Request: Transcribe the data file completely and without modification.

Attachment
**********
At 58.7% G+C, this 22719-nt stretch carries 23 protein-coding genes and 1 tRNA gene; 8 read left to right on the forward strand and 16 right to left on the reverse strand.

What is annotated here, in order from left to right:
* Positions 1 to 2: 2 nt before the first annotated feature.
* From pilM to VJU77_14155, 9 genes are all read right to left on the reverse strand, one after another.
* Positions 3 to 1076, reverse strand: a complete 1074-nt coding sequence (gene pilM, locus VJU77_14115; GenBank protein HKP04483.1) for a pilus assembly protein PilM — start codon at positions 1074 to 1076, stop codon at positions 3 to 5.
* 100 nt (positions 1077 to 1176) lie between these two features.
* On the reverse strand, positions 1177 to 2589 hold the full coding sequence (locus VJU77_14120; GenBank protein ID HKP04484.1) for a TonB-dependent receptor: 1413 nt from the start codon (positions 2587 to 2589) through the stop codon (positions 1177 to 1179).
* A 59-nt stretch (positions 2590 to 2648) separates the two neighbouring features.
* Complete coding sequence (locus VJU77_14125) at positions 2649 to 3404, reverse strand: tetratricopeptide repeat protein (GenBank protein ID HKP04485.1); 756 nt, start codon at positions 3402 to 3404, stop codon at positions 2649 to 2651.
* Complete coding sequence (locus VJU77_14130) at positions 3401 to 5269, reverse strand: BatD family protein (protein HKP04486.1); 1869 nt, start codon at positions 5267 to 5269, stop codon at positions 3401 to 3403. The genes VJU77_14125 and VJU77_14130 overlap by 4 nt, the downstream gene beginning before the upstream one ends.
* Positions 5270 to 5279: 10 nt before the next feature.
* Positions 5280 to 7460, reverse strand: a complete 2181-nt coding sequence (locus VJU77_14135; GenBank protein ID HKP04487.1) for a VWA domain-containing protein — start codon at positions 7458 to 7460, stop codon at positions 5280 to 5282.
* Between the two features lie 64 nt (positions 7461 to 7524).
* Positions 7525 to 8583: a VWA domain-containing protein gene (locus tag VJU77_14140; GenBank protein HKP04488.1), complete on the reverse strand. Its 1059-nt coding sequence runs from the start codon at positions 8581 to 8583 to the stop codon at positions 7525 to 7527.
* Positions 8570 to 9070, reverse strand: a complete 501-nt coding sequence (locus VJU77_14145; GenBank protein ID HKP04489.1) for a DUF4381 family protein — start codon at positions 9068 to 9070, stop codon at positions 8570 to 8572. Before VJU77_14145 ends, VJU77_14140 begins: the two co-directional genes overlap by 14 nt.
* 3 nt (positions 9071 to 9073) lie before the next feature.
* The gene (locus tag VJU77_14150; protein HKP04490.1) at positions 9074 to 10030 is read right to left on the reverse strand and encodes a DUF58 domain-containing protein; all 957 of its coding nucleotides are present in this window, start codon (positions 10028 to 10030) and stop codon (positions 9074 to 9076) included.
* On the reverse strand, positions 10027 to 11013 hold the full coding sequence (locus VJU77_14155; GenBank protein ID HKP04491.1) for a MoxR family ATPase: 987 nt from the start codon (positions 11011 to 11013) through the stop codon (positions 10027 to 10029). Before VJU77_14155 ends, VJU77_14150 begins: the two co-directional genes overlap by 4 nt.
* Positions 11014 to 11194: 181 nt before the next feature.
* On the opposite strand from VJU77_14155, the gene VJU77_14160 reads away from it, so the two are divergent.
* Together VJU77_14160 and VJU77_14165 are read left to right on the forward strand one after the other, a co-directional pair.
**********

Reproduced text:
At 58.7% G+C, this 22719-nt stretch carries 23 protein-coding genes and 1 tRNA gene; 8 read left to right on the forward strand and 16 right to left on the reverse strand.

What is annotated here, in order from left to right:
* Positions 1 to 2: 2 nt before the first annotated feature.
* From pilM to VJU77_14155, 9 genes are all read right to left on the reverse strand, one after another.
* Positions 3 to 1076, reverse strand: a complete 1074-nt coding sequence (gene pilM, locus VJU77_14115; GenBank protein HKP04483.1) for a pilus assembly protein PilM — start codon at positions 1074 to 1076, stop codon at positions 3 to 5.
* 100 nt (positions 1077 to 1176) lie between these two features.
* On the reverse strand, positions 1177 to 2589 hold the full coding sequence (locus VJU77_14120; GenBank protein ID HKP04484.1) for a TonB-dependent receptor: 1413 nt from the start codon (positions 2587 to 2589) through the stop codon (positions 1177 to 1179).
* A 59-nt stretch (positions 2590 to 2648) separates the two neighbouring features.
* Complete coding sequence (locus VJU77_14125) at positions 2649 to 3404, reverse strand: tetratricopeptide repeat protein (GenBank protein ID HKP04485.1); 756 nt, start codon at positions 3402 to 3404, stop codon at positions 2649 to 2651.
* Complete coding sequence (locus VJU77_14130) at positions 3401 to 5269, reverse strand: BatD family protein (protein HKP04486.1); 1869 nt, start codon at positions 5267 to 5269, stop codon at positions 3401 to 3403. The genes VJU77_14125 and VJU77_14130 overlap by 4 nt, the downstream gene beginning before the upstream one ends.
* Positions 5270 to 5279: 10 nt before the next feature.
* Positions 5280 to 7460, reverse strand: a complete 2181-nt coding sequence (locus VJU77_14135; GenBank protein ID HKP04487.1) for a VWA domain-containing protein — start codon at positions 7458 to 7460, stop codon at positions 5280 to 5282.
* Between the two features lie 64 nt (positions 7461 to 7524).
* Positions 7525 to 8583: a VWA domain-containing protein gene (locus tag VJU77_14140; GenBank protein HKP04488.1), complete on the reverse strand. Its 1059-nt coding sequence runs from the start codon at positions 8581 to 8583 to the stop codon at positions 7525 to 7527.
* Positions 8570 to 9070, reverse strand: a complete 501-nt coding sequence (locus VJU77_14145; GenBank protein ID HKP04489.1) for a DUF4381 family protein — start codon at positions 9068 to 9070, stop codon at positions 8570 to 8572. Before VJU77_14145 ends, VJU77_14140 begins: the two co-directional genes overlap by 14 nt.
* 3 nt (positions 9071 to 9073) lie before the next feature.
* The gene (locus tag VJU77_14150; protein HKP04490.1) at positions 9074 to 10030 is read right to left on the reverse strand and encodes a DUF58 domain-containing protein; all 957 of its coding nucleotides are present in this window, start codon (positions 10028 to 10030) and stop codon (positions 9074 to 9076) included.
* On the reverse strand, positions 10027 to 11013 hold the full coding sequence (locus VJU77_14155; GenBank protein ID HKP04491.1) for a MoxR family ATPase: 987 nt from the start codon (positions 11011 to 11013) through the stop codon (positions 10027 to 10029). Before VJU77_14155 ends, VJU77_14150 begins: the two co-directional genes overlap by 4 nt.
* Positions 11014 to 11194: 181 nt before the next feature.
* On the opposite strand from VJU77_14155, the gene VJU77_14160 reads away from it, so the two are divergent.
* Together VJU77_14160 and VJU77_14165 are read left to right on the forward strand one after the other, a co-directional pair.